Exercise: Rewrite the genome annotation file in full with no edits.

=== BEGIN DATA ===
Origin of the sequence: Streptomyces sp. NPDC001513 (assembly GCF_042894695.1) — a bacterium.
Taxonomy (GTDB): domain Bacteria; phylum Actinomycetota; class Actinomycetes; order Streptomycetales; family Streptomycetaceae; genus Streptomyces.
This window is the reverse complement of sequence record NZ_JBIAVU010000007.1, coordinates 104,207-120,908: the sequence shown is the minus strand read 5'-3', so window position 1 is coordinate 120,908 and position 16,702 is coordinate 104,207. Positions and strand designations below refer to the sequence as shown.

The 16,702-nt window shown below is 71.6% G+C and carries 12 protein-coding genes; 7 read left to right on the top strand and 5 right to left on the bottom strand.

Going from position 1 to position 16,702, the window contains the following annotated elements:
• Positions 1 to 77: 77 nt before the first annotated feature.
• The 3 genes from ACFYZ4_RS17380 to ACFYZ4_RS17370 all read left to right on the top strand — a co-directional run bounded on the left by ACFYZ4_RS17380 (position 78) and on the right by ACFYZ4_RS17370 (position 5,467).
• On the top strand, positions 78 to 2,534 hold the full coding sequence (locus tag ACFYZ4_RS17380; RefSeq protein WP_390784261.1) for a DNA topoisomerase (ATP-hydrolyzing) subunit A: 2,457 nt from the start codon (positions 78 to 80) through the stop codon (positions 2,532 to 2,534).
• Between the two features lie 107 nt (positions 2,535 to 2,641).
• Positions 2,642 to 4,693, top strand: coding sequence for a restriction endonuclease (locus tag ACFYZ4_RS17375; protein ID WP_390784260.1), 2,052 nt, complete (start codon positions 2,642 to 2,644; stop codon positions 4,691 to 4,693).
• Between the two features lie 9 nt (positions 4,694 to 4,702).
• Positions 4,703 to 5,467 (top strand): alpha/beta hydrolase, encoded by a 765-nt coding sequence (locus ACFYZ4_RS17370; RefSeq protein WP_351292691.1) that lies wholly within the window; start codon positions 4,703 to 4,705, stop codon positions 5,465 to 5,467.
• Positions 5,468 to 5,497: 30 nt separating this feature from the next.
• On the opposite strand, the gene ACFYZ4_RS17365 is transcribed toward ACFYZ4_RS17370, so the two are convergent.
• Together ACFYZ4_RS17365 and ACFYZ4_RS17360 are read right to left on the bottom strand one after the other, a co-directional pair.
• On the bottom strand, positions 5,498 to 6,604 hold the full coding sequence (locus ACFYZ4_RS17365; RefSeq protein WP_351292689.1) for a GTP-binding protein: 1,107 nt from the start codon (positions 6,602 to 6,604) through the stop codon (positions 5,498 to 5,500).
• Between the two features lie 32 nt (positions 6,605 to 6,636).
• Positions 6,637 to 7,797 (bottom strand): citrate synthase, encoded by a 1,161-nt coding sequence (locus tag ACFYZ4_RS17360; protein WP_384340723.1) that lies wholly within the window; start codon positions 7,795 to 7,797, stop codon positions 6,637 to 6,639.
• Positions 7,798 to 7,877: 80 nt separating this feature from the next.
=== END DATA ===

Origin of the sequence: Streptomyces sp. NPDC001513 (assembly GCF_042894695.1) — a bacterium.
Taxonomy (GTDB): domain Bacteria; phylum Actinomycetota; class Actinomycetes; order Streptomycetales; family Streptomycetaceae; genus Streptomyces.
This window is the reverse complement of sequence record NZ_JBIAVU010000007.1, coordinates 104,207-120,908: the sequence shown is the minus strand read 5'-3', so window position 1 is coordinate 120,908 and position 16,702 is coordinate 104,207. Positions and strand designations below refer to the sequence as shown.

The 16,702-nt window shown below is 71.6% G+C and carries 12 protein-coding genes; 7 read left to right on the top strand and 5 right to left on the bottom strand.

Going from position 1 to position 16,702, the window contains the following annotated elements:
• Positions 1 to 77: 77 nt before the first annotated feature.
• The 3 genes from ACFYZ4_RS17380 to ACFYZ4_RS17370 all read left to right on the top strand — a co-directional run bounded on the left by ACFYZ4_RS17380 (position 78) and on the right by ACFYZ4_RS17370 (position 5,467).
• On the top strand, positions 78 to 2,534 hold the full coding sequence (locus tag ACFYZ4_RS17380; RefSeq protein WP_390784261.1) for a DNA topoisomerase (ATP-hydrolyzing) subunit A: 2,457 nt from the start codon (positions 78 to 80) through the stop codon (positions 2,532 to 2,534).
• Between the two features lie 107 nt (positions 2,535 to 2,641).
• Positions 2,642 to 4,693, top strand: coding sequence for a restriction endonuclease (locus tag ACFYZ4_RS17375; protein ID WP_390784260.1), 2,052 nt, complete (start codon positions 2,642 to 2,644; stop codon positions 4,691 to 4,693).
• Between the two features lie 9 nt (positions 4,694 to 4,702).
• Positions 4,703 to 5,467 (top strand): alpha/beta hydrolase, encoded by a 765-nt coding sequence (locus ACFYZ4_RS17370; RefSeq protein WP_351292691.1) that lies wholly within the window; start codon positions 4,703 to 4,705, stop codon positions 5,465 to 5,467.
• Positions 5,468 to 5,497: 30 nt separating this feature from the next.
• On the opposite strand, the gene ACFYZ4_RS17365 is transcribed toward ACFYZ4_RS17370, so the two are convergent.
• Together ACFYZ4_RS17365 and ACFYZ4_RS17360 are read right to left on the bottom strand one after the other, a co-directional pair.
• On the bottom strand, positions 5,498 to 6,604 hold the full coding sequence (locus ACFYZ4_RS17365; RefSeq protein WP_351292689.1) for a GTP-binding protein: 1,107 nt from the start codon (positions 6,602 to 6,604) through the stop codon (positions 5,498 to 5,500).
• Between the two features lie 32 nt (positions 6,605 to 6,636).
• Positions 6,637 to 7,797 (bottom strand): citrate synthase, encoded by a 1,161-nt coding sequence (locus tag ACFYZ4_RS17360; protein WP_384340723.1) that lies wholly within the window; start codon positions 7,795 to 7,797, stop codon positions 6,637 to 6,639.
• Positions 7,798 to 7,877: 80 nt separating this feature from the next.